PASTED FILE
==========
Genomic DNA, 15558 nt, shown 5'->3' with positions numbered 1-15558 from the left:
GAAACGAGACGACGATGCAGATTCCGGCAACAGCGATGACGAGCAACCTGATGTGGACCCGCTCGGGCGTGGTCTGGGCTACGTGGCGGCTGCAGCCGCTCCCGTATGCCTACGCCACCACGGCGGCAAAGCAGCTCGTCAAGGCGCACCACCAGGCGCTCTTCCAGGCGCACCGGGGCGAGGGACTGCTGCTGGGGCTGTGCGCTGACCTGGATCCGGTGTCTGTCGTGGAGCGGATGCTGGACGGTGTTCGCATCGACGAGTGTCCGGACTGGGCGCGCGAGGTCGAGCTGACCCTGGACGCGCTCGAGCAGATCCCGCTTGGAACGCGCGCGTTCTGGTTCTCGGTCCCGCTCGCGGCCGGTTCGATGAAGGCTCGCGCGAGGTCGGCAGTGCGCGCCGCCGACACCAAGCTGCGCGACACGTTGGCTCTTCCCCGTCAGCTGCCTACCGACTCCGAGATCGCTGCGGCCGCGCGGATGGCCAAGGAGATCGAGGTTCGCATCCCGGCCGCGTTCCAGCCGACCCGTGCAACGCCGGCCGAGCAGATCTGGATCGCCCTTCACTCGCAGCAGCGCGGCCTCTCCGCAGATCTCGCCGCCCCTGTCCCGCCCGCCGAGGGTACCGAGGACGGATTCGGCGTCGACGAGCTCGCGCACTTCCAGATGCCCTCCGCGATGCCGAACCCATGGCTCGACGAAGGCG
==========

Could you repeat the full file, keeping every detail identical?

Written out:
Genomic DNA, 15558 nt, shown 5'->3' with positions numbered 1-15558 from the left:
GAAACGAGACGACGATGCAGATTCCGGCAACAGCGATGACGAGCAACCTGATGTGGACCCGCTCGGGCGTGGTCTGGGCTACGTGGCGGCTGCAGCCGCTCCCGTATGCCTACGCCACCACGGCGGCAAAGCAGCTCGTCAAGGCGCACCACCAGGCGCTCTTCCAGGCGCACCGGGGCGAGGGACTGCTGCTGGGGCTGTGCGCTGACCTGGATCCGGTGTCTGTCGTGGAGCGGATGCTGGACGGTGTTCGCATCGACGAGTGTCCGGACTGGGCGCGCGAGGTCGAGCTGACCCTGGACGCGCTCGAGCAGATCCCGCTTGGAACGCGCGCGTTCTGGTTCTCGGTCCCGCTCGCGGCCGGTTCGATGAAGGCTCGCGCGAGGTCGGCAGTGCGCGCCGCCGACACCAAGCTGCGCGACACGTTGGCTCTTCCCCGTCAGCTGCCTACCGACTCCGAGATCGCTGCGGCCGCGCGGATGGCCAAGGAGATCGAGGTTCGCATCCCGGCCGCGTTCCAGCCGACCCGTGCAACGCCGGCCGAGCAGATCTGGATCGCCCTTCACTCGCAGCAGCGCGGCCTCTCCGCAGATCTCGCCGCCCCTGTCCCGCCCGCCGAGGGTACCGAGGACGGATTCGGCGTCGACGAGCTCGCGCACTTCCAGATGCCCTCCGCGATGCCGAACCCATGGCTCGACGAAGGCG